You are currently viewing SQL 1.37 SQL Stored Procedures for SQL Server

SQL 1.37 SQL Stored Procedures for SQL Server

Stored procedures are precompiled SQL statements that are stored in the database itself. They can accept input parameters, perform operations, and return results. They provide a way to encapsulate and execute frequently used SQL queries or operations.

1. Introduction to Stored Procedures:

Stored procedures are a fundamental concept in database programming. They offer several advantages, including improved performance, better security, and easier maintenance.

2. Creating a Stored Procedure:

Let’s start by creating a simple stored procedure that retrieves data from a table.

CREATE PROCEDURE GetEmployees
AS
BEGIN
    SELECT * FROM Employees;
END;

Explanation:

  • CREATE PROCEDURE: This SQL statement is used to create a new stored procedure.
  • GetEmployees: Name of the stored procedure.
  • AS: Marks the beginning of the procedure definition.
  • BEGIN and END: These keywords enclose the body of the procedure.
  • SELECT * FROM Employees: This is the SQL query that retrieves all records from the Employees table.

3. Executing a Stored Procedure:

Once created, you can execute the stored procedure using the EXEC keyword.

EXEC GetEmployees;

Explanation:

  • EXEC: Short for execute, this keyword is used to invoke a stored procedure.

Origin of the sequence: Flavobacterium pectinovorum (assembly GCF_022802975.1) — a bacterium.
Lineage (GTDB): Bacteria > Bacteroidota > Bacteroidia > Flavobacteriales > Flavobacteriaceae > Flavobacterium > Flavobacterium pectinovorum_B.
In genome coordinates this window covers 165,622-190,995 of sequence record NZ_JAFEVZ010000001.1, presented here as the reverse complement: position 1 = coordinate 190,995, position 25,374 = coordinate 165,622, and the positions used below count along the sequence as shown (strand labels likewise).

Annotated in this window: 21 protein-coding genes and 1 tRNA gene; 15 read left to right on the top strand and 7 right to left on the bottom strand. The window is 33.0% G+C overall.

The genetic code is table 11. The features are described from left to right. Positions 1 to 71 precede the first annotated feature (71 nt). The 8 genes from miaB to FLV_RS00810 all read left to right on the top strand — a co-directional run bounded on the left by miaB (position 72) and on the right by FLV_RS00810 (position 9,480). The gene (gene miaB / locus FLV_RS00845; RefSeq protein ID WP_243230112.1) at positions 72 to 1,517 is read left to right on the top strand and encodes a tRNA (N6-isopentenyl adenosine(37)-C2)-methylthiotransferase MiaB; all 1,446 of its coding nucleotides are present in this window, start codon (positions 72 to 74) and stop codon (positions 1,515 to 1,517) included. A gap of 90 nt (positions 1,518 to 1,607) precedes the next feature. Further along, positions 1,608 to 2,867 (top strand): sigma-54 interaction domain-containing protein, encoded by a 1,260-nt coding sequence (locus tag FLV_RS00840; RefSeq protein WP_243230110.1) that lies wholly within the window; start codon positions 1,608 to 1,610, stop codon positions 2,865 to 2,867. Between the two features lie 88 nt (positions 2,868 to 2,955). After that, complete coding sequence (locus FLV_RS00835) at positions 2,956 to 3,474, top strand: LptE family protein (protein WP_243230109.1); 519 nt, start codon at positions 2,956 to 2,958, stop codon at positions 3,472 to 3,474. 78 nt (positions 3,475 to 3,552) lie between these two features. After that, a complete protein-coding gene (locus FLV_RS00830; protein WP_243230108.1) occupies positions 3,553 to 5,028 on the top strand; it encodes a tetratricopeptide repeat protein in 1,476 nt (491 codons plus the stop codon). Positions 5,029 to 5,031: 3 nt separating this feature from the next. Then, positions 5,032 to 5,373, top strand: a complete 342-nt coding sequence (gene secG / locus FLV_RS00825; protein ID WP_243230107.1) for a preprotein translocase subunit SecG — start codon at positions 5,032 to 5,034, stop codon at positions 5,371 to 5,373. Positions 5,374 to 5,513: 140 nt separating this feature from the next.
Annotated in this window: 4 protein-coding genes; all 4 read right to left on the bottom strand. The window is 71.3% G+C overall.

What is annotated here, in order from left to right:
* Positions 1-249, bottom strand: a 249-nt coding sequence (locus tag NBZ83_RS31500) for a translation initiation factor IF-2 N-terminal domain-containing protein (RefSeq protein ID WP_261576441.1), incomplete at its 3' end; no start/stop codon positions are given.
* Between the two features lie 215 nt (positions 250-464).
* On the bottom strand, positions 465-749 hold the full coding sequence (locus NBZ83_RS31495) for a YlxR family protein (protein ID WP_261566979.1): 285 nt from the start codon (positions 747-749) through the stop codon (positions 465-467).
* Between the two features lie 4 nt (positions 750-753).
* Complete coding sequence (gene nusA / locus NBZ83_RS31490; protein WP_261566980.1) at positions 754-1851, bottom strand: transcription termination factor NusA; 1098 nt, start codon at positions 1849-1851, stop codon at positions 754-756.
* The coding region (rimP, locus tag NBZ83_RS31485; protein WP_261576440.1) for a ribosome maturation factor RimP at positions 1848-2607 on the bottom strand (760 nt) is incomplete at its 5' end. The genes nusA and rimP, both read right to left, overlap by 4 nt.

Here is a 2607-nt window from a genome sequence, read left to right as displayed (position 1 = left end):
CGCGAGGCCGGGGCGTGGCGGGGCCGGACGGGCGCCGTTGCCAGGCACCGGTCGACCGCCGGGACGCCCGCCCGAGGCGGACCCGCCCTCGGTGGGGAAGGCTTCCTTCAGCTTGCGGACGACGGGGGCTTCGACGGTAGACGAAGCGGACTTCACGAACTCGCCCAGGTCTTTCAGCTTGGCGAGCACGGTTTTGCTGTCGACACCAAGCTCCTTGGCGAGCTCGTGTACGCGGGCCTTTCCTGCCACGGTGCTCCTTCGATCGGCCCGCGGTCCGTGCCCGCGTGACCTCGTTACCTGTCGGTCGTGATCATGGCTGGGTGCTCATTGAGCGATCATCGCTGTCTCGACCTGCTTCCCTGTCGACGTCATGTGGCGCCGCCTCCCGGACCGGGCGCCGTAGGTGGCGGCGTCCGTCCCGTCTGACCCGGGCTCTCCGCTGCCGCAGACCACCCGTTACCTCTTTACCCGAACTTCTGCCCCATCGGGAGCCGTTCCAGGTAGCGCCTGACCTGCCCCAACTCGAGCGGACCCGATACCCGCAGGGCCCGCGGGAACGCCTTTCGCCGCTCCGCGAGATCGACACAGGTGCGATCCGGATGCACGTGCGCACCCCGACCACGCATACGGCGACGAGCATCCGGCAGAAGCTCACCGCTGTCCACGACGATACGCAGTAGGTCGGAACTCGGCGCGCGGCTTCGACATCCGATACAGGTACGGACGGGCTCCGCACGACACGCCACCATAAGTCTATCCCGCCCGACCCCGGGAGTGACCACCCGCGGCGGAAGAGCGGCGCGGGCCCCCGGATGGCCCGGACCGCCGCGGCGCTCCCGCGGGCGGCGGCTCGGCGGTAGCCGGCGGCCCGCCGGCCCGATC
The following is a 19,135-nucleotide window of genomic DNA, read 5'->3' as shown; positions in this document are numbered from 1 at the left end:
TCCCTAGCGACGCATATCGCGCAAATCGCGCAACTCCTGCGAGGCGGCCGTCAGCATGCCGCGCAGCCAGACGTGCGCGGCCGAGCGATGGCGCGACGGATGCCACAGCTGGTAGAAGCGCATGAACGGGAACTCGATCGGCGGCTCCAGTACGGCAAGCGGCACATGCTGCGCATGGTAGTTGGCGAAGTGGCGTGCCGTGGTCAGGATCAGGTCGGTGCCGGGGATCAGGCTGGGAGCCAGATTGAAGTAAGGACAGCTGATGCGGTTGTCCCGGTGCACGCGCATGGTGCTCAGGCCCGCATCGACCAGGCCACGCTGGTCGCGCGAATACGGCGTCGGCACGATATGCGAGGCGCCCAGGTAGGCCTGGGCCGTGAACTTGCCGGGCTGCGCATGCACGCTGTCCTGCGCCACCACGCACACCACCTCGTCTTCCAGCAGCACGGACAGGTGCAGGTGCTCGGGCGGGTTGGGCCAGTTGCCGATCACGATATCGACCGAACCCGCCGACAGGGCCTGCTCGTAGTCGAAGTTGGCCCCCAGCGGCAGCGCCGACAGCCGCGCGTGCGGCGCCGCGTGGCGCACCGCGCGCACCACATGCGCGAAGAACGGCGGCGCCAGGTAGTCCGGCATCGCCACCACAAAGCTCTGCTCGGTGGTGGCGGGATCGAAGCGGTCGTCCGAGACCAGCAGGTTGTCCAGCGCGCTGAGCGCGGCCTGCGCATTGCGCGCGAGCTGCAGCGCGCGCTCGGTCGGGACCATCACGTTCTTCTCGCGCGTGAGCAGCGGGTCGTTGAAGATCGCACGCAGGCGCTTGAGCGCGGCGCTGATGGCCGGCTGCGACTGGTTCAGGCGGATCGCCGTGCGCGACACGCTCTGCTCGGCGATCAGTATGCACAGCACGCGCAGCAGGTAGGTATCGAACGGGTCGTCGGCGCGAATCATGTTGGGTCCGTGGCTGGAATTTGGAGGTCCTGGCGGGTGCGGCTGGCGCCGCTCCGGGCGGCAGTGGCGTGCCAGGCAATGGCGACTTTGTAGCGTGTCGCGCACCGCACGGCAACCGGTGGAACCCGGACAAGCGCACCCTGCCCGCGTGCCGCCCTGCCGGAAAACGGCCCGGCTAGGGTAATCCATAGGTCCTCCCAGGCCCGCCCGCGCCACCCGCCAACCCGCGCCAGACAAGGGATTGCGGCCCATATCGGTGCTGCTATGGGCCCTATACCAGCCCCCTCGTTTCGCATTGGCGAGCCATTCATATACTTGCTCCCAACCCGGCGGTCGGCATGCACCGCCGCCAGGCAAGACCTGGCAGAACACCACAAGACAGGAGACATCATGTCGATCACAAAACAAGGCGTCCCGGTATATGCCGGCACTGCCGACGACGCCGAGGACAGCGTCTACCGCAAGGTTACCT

• GetEmployees: Name of the stored procedure to be executed.

4. Passing Parameters to a Stored Procedure:

Stored procedures can accept input parameters, allowing for dynamic behavior. Let’s modify our previous example to accept a parameter.

CREATE PROCEDURE GetEmployeeById
    @EmployeeId INT
AS
BEGIN
    SELECT * FROM Employees WHERE EmployeeId = @EmployeeId;
END;

Explanation:

  • @EmployeeId INT: Defines an input parameter named @EmployeeId of type INT.
  • WHERE EmployeeId = @EmployeeId: Filters the result based on the passed EmployeeId parameter.

5. Executing a Parameterized Stored Procedure:

To execute a stored procedure with parameters, specify the parameter values.

EXEC GetEmployeeById @EmployeeId = 123;

Explanation:

  • @EmployeeId = 123: Passes the value 123 to the @EmployeeId parameter.

6. Returning Data from Stored Procedures:

Stored procedures can return result sets or scalar values. Let’s modify our previous example to return a count of employees instead of the entire record set.

CREATE PROCEDURE GetEmployeeCount
AS
BEGIN
    SELECT COUNT(*) AS EmployeeCount FROM Employees;
END;

Explanation:

  • COUNT(*) AS EmployeeCount: Returns the count of records in the Employees table with the alias EmployeeCount.

7. Executing a Stored Procedure with a Return Value:

To execute a stored procedure that returns a result set, you can use the same EXEC keyword.

EXEC GetEmployeeCount;

Explanation:

  • This will return the count of employees as a result set.

Conclusion

In this tutorial, you’ve learned the basics of SQL Stored Procedures for SQL Server. You now understand how to create, execute, and parameterize stored procedures, as well as how to return data from them. Stored procedures are powerful tools for managing and manipulating data within a SQL Server database. Practice these concepts to become proficient in using stored procedures in your database applications.

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